In this post I link to and excerpt from Clinical Management of Stable Coronary Artery Disease in Patients With Type 2 Diabetes Mellitus: A Scientific Statement From the American Heart Association [PubMed Abstract] [Full Text HTML] [Full Text PDF]. Circulation. 2020 May 12;141(19):e779-e806. doi: 10.1161/CIR.0000000000000766. Epub 2020 Apr 13.
All that follows are excerpts from the above article.
ABSTRACT: Although cardiologists have long treated patients with coronary artery disease (CAD) and concomitant type 2 diabetes mellitus (T2DM), T2DM has traditionally been considered just a comorbidity that affected the development and progression of the disease. Over the past decade, a number of factors have shifted that have forced the cardiology community to reconsider the role of T2DM in CAD. First, in addition to being associated with increased cardiovascular risk, T2DM has the potential to affect a number of treatment choices for CAD. In this document, we discuss the role that T2DM has in the selection of testing for CAD, in medical management (both secondary prevention strategies and treatment of stable angina), and in the selection of revascularization strategy. Second, although glycemic control has been recommended as a part of comprehensive risk factor management in patients with CAD, there is mounting evidence that the mechanism by which glucose is managed can have a substantial impact on cardiovascular outcomes. In this document, we discuss the role of glycemic management (both in intensity of control and choice of medications) in cardiovascular outcomes. It is becoming clear that the cardiologist needs both to consider T2DM in cardiovascular treatment decisions and potentially to help guide the selection of glucose-lowering medications. Our statement provides a comprehensive summary of effective, patient-centered management of CAD in patients with T2DM, with emphasis on the emerging evidence. Given the increasing prevalence of T2DM and the accumulating evidence of the need to consider T2DM in treatment decisions, this knowledge will become ever more important to optimize our patients’ cardiovascular outcomes.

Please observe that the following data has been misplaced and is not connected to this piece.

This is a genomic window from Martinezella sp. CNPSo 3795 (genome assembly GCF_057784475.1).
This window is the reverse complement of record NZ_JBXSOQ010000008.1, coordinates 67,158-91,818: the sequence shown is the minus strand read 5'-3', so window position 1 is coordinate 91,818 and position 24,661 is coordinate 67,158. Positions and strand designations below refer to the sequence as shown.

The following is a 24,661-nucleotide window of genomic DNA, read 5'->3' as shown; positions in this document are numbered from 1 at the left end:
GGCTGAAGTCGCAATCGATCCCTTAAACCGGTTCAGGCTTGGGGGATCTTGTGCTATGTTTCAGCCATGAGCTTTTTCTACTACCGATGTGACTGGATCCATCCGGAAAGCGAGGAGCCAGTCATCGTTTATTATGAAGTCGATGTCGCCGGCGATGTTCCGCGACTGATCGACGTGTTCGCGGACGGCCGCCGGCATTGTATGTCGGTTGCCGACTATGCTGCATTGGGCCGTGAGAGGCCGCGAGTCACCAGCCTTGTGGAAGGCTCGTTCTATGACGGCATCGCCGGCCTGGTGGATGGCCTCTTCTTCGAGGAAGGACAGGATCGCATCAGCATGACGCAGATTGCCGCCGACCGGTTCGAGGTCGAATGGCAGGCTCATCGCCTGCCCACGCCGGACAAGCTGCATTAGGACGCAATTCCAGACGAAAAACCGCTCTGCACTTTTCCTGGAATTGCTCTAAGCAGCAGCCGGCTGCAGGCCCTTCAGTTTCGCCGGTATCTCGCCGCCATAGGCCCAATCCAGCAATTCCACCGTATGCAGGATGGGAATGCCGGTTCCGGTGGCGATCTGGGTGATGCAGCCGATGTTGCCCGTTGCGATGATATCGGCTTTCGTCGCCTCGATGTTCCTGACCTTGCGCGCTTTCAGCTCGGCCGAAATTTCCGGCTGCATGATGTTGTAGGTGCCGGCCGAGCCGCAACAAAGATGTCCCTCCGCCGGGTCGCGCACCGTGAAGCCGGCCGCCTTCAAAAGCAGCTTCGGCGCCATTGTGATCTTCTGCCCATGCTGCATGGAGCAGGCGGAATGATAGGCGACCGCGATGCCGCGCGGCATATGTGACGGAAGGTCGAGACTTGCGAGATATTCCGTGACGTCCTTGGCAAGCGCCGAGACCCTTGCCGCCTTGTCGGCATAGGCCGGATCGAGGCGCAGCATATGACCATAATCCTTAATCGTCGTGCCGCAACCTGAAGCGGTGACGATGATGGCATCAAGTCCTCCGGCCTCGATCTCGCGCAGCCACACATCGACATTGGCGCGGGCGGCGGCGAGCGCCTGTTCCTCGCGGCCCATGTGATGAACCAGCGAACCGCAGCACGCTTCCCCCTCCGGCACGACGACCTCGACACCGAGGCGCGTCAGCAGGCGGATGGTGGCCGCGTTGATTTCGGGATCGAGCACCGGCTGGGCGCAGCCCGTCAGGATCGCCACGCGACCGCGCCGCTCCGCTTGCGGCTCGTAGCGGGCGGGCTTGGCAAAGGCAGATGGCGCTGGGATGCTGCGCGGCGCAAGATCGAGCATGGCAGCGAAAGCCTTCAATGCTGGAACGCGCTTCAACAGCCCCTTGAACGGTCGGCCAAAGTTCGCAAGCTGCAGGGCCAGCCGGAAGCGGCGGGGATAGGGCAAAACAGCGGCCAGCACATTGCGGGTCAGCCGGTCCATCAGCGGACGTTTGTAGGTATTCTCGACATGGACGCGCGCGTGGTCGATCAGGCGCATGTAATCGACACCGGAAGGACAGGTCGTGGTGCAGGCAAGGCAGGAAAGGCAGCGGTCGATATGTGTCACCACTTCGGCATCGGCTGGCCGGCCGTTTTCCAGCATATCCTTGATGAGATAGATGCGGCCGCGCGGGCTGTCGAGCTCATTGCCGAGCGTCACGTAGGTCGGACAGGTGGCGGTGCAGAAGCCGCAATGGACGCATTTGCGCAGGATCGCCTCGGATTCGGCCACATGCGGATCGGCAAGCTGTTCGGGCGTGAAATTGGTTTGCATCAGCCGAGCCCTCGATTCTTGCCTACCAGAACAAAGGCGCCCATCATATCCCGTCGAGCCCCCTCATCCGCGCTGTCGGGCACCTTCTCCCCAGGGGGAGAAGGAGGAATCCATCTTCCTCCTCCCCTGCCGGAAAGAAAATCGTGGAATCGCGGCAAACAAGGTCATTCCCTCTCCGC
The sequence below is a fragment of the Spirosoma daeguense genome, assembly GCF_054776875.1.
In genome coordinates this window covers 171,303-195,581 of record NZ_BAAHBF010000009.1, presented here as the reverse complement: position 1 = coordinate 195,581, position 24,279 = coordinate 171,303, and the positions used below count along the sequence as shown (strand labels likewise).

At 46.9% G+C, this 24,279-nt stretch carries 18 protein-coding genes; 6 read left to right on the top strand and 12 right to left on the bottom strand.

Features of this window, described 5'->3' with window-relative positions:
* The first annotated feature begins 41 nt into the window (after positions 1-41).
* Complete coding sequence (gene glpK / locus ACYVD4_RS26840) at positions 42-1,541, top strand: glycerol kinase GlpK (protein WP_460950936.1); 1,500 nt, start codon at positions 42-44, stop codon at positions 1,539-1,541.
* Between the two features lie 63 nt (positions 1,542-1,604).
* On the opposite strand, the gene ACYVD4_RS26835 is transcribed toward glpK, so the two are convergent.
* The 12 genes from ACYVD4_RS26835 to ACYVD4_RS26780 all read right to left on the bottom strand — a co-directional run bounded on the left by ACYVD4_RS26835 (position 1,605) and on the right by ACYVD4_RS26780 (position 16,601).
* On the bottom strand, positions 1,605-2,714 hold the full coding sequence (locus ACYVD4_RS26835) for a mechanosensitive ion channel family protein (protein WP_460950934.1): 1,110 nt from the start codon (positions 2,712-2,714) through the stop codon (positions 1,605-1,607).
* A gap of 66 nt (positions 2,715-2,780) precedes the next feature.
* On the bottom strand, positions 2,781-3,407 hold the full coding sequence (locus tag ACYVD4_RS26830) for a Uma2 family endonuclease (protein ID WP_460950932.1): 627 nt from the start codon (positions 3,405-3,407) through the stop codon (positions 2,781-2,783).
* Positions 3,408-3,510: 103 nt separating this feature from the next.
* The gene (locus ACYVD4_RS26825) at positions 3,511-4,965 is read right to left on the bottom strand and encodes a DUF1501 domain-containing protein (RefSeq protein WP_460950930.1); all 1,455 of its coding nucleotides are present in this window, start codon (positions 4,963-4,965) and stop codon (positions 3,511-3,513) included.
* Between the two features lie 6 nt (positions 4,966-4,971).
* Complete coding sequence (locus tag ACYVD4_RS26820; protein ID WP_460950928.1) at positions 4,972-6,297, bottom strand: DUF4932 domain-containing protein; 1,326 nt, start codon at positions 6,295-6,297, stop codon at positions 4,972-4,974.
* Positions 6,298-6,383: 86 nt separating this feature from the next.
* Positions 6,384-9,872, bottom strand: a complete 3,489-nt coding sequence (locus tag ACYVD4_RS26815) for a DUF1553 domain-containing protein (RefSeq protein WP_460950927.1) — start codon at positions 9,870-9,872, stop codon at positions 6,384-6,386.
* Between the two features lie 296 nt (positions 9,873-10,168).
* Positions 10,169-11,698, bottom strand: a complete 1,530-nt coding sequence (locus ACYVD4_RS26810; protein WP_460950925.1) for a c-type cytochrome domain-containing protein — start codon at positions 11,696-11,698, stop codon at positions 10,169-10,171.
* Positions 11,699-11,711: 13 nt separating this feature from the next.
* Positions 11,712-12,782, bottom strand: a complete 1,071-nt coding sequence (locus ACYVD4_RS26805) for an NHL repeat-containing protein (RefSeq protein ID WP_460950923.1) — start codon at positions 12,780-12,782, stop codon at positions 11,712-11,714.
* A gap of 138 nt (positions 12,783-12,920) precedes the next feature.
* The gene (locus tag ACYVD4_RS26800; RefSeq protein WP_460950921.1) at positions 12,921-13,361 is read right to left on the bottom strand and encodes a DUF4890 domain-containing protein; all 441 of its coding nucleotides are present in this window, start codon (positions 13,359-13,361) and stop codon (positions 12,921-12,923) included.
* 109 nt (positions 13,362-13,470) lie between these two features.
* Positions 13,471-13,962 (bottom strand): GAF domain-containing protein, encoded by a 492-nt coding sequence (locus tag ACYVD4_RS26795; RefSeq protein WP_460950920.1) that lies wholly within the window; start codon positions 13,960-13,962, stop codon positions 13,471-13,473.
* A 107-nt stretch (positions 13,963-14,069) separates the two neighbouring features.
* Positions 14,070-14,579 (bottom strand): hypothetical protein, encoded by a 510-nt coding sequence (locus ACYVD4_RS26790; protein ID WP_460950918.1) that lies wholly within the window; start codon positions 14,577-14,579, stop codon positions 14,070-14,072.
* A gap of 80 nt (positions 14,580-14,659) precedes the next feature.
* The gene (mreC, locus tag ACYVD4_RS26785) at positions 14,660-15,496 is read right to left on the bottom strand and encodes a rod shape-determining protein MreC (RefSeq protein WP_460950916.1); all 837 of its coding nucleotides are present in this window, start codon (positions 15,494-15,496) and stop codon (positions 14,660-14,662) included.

Aspirin and Clopidogrel
Platelet Function Testing
Blood Pressure Control
Choice of Antihypertensive Agents
Nonstatin LDL-C–Lowering Treatments
Non-LDL Target Therapies
Icosapent ethyl is the first non–LDL-focused lipid therapy to demonstrate cardiovascular benefit and should be considered first-line therapy for patients with T2DM and CAD whose triglycerides remain elevated (>135 mg/dL) despite maximally tolerated statin and lifestyle changes, as now recommended in the American Diabetes Association Standards of Medical Care.5
Lifestyle Modification and Weight Management